To list a few things that was utterly wrong with the store:

  1. The best seller section had old books like Godfather, To kill a Mockingbird, Adultery , books that were best sellers, but should now then go into the Classics section, or other internationally best selling books should be added to that list tooimg_7048
  2. The books were badly arranged with no categorisation of different genres or authors. You would get lost trying to find a certain book. To add to that, a section named as ‘P.G. Wodehouse’ had books of Lee Child stacked under it!! I mean, I love both authors, but if someone hasn’t read a PG Wodehouse, I really wonder what will happen if he/she thinks Lee Child is a pen name for PG Wodehouse! The horror!img_7047
  3. The fiction section was badly stacked and ‘Crosswords Recommends’ section had a book that no one from our generation should be reading! I mean, isn’t it enough that we have back dated shows like ‘Nagin’, that now we have to have books like that? (See third row from the top, to a book called ‘Nagin’- shudders). I usually don’t judge books by cover, but I am judging you, Nagin!img_7046
  4. I’m all for promoting nationality. In India, be Indian. I get it. But that should not mean censorship, or exclusion of books from other countries, or international authors too. There were literally no international books or authors, and I would know this because I had trouble even finding the international fiction section, which was crammed badly right at the back of the book store. To add to that, the only international authors I could find were Paulo Coehlo (big fan), Frederick Forsyth, Lee Child, Agatha Christie (again big fan), John Green and a whole bunch of classics, reclothed. Where was John Boyne? Where was Liane Moriarty? Or Kurt Vonnegut, or Ernest Cline, or Douglas Adams, Neil Gaiman, Amor Towles, Jhumpa Lahiri, Sujata Massey, Rupi Kaur, Margaret Atwood (they just had Handmade’s Tale), Anthony Doerr, Ray Bradbury- I mean, the list is endless. I was glad to find an entire row of Haruki Murakami books, but that was a small win I guess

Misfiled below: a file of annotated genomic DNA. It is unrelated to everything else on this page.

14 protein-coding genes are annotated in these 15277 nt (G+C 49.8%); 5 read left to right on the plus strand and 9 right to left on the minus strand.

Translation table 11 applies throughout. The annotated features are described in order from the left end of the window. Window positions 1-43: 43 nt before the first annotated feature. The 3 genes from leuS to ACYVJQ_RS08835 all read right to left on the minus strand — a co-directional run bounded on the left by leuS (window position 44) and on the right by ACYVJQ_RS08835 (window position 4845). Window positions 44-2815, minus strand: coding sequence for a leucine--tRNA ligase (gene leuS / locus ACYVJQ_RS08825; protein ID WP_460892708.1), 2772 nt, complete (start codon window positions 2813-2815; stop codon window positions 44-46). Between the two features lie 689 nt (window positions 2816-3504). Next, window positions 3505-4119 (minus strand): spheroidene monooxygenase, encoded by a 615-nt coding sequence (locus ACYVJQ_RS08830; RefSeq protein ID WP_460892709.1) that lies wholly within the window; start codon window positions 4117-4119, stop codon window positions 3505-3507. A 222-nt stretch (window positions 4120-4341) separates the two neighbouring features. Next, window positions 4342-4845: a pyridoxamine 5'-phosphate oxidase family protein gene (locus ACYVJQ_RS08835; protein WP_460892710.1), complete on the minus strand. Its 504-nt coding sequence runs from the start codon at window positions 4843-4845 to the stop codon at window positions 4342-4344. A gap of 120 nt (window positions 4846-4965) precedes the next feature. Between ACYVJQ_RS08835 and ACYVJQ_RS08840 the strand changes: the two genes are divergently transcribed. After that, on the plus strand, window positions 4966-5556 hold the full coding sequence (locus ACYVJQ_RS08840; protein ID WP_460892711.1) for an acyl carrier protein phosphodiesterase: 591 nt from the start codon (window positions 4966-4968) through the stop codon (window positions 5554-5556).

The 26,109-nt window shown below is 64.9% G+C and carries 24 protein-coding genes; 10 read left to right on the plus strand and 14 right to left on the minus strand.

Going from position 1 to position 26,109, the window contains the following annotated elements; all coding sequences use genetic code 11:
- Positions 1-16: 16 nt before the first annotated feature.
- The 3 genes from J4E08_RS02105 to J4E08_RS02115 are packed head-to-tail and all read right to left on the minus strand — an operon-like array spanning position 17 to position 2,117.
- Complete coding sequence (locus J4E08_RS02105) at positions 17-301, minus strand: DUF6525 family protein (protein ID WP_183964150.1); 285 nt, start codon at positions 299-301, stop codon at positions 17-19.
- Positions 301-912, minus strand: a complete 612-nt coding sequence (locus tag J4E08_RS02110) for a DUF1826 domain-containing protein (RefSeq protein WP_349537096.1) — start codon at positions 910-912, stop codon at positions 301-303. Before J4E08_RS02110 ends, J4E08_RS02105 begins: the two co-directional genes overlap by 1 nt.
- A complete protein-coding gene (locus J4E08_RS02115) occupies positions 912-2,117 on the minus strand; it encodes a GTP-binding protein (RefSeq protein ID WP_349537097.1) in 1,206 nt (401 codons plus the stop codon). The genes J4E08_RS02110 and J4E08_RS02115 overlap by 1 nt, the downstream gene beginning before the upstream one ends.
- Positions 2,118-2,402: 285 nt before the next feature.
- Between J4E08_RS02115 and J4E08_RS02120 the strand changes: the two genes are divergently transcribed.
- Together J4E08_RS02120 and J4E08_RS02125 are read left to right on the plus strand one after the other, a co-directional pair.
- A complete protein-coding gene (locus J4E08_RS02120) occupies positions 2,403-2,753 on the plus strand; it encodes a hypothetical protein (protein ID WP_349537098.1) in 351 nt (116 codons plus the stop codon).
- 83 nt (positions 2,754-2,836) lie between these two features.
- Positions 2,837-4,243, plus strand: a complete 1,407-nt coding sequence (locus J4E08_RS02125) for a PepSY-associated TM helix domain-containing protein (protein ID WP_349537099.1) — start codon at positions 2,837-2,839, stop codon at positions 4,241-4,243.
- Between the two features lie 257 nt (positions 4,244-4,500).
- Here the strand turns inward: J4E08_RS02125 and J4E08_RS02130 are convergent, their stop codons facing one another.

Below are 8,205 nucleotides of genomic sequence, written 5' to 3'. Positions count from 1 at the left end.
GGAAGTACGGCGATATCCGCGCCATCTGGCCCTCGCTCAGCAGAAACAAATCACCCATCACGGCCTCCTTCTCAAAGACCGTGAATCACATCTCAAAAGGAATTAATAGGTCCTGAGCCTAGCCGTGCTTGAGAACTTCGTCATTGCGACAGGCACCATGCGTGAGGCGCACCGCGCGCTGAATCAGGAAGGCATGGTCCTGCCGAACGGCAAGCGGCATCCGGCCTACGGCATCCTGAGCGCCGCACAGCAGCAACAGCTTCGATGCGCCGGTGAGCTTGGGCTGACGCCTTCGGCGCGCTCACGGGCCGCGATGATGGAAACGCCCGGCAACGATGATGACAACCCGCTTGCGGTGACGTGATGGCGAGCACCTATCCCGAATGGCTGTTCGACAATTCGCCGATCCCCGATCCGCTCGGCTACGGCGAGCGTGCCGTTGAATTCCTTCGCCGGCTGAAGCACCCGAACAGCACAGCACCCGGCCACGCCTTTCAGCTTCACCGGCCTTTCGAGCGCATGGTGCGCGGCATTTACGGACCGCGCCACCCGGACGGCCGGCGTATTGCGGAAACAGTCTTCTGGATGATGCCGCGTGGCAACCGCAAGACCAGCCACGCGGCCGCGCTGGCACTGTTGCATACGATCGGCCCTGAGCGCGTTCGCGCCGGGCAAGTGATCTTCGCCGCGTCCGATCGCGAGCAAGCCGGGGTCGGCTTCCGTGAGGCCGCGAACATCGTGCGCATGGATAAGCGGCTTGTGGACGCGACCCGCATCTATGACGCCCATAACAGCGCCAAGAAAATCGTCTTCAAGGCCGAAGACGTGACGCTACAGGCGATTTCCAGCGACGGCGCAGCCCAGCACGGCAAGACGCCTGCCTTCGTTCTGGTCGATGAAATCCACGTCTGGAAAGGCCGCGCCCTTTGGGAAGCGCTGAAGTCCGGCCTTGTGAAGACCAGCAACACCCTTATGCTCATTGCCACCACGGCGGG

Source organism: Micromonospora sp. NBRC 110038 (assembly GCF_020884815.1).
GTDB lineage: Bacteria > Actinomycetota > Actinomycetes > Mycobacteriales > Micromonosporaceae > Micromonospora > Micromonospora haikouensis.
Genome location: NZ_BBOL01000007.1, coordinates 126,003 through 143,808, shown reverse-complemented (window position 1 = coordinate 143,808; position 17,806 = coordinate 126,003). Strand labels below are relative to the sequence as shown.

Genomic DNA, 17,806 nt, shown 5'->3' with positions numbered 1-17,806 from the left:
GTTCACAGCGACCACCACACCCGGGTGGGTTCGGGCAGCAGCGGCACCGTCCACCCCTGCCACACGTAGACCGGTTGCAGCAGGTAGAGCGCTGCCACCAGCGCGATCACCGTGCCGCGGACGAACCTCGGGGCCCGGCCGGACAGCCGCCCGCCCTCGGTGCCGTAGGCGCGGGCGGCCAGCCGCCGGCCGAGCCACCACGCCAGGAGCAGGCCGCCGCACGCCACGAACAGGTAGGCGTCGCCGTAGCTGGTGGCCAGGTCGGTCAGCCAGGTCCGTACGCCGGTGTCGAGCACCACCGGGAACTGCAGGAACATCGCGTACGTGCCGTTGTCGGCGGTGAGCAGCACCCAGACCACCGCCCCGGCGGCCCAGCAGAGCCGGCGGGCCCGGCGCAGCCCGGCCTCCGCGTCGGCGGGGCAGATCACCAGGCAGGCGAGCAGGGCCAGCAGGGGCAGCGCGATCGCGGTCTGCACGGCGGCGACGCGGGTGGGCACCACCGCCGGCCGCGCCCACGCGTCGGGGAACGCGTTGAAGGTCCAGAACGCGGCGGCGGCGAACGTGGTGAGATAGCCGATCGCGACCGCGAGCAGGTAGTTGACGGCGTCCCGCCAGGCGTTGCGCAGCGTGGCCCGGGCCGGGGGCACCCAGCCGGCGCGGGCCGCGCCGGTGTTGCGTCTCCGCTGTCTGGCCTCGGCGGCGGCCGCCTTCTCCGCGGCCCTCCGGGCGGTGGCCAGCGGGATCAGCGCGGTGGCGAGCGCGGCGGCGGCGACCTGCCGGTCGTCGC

5. The children’s section was the worst. It was on the second and third floor and half of the floor was covered with toys, instead of books. One floor literally looked abandoned. The third floor had books stacked in a way that no toddler or child will actually be able to see any of the books, or reach out to any books, without needing a ladder and making a mess of the book store. The young adult section only had the Divergent series and one or two books by Sarah J Mass. The middle grade section did not exist and I just found our beloved Harry Potter, one set of Ransom Rigg’s Miss Peregrine’s Peculiar Children, stacked randomly and a few of Percy Jackson- I mean, c’mon!!! These are children we are talking about! Children, who should be able to read what other kids their age have access to in the world. They should be able to read books on racism such as The Hate You Give. Or Books on brilliant world building – such as those by Sarah J Mass, or amazingly dark characters such as by VE Schwab. They should be able to read Wonder and practise kindness, and I wanted some Peppa Pig or Llama Llama for my daughter!! So angry and disappointed. Instead, there were sections full of politics, or mythology. I want my child to move forward, and not remain in the world of mythology forever.